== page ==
• "There are several kinds of love. One is a selfish, mean, grasping, egotistical thing which uses love for self-importance. This is the ugly and crippling kind. The other is an outpouring of everything good in you—of kindness and consideration and respect—not only the social respect of manners but the greater respect which is recognition of another person as unique and valuable. The first kind can make you sick and small and weak but the second can release in you strength, and courage and goodness and even wisdom you didn’t know you had." John Steinbeck is wise, and a good father.
  • Network connected thermal printer. Bookmarked for future reference.
  • "This is the S2H replay; an activity monitor/pedometer thing that does a similar job to the fitbit. Except it feels way more like the future than the fitbit because it's cheap, fashiony and simple. And you they'll actually deliver one outside the US." I like "fashiony" as both an adjective and a watchword. The S2H sounds pretty nifty, too, and Russell's write-up is great…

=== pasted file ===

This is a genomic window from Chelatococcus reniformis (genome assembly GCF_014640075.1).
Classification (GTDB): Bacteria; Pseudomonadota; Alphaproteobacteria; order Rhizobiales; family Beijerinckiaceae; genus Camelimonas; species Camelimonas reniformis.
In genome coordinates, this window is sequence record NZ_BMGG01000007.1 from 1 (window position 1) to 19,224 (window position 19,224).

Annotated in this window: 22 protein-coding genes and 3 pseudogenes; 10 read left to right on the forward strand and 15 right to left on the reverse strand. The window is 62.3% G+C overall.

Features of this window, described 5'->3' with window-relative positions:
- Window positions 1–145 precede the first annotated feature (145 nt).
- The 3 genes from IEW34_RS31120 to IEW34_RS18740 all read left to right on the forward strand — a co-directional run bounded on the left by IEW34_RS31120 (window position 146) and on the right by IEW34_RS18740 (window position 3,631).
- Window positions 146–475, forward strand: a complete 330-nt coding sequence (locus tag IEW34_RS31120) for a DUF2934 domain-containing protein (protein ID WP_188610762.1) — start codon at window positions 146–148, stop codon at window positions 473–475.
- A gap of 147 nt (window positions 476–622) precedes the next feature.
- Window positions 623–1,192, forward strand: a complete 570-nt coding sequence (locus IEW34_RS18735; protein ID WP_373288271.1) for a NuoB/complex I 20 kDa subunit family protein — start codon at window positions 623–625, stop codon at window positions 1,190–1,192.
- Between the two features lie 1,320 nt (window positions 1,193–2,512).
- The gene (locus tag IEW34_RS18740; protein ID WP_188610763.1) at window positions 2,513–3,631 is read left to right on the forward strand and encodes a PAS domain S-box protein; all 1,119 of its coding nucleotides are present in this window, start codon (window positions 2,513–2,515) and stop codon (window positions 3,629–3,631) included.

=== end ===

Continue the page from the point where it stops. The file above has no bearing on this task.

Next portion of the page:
• "Get an accountant, abstain from sex and similes, cut, rewrite, then cut and rewrite again – if all else fails, pray. Inspired by Elmore Leonard's 10 Rules of Writing, we asked authors for their personal dos and don'ts." Huge, two-part article (presumably from Saturday's Review) with a great deal of advice – some sensible, some common sense, some insightful, some entertaining – on writing. And: much of it applies to other creative disciplines, too.
  • "Schell took this game-life integration to the extreme, describing a world chock-full of sensors, where you could earn experience points from a toothpaste company for brushing your teeth, or points from health insurance companies for walking to work instead of driving. Companies and even the government would have a vested financial interest in engaging consumers and citizens through game-like elements. It would be a world fraught with "crass commercialism," Schell said, but it would also be a world of opportunity for game designers." Hmmmmn.
  • "I'm imagining that Curling is project management: sweeping in front of the stone to both clear a path and influence the direction, but without touching it; a good curling strategy is to both knock the competition out of the way and get closer to the target, sometimes with different stones; …plus you can drink and smoke while you play"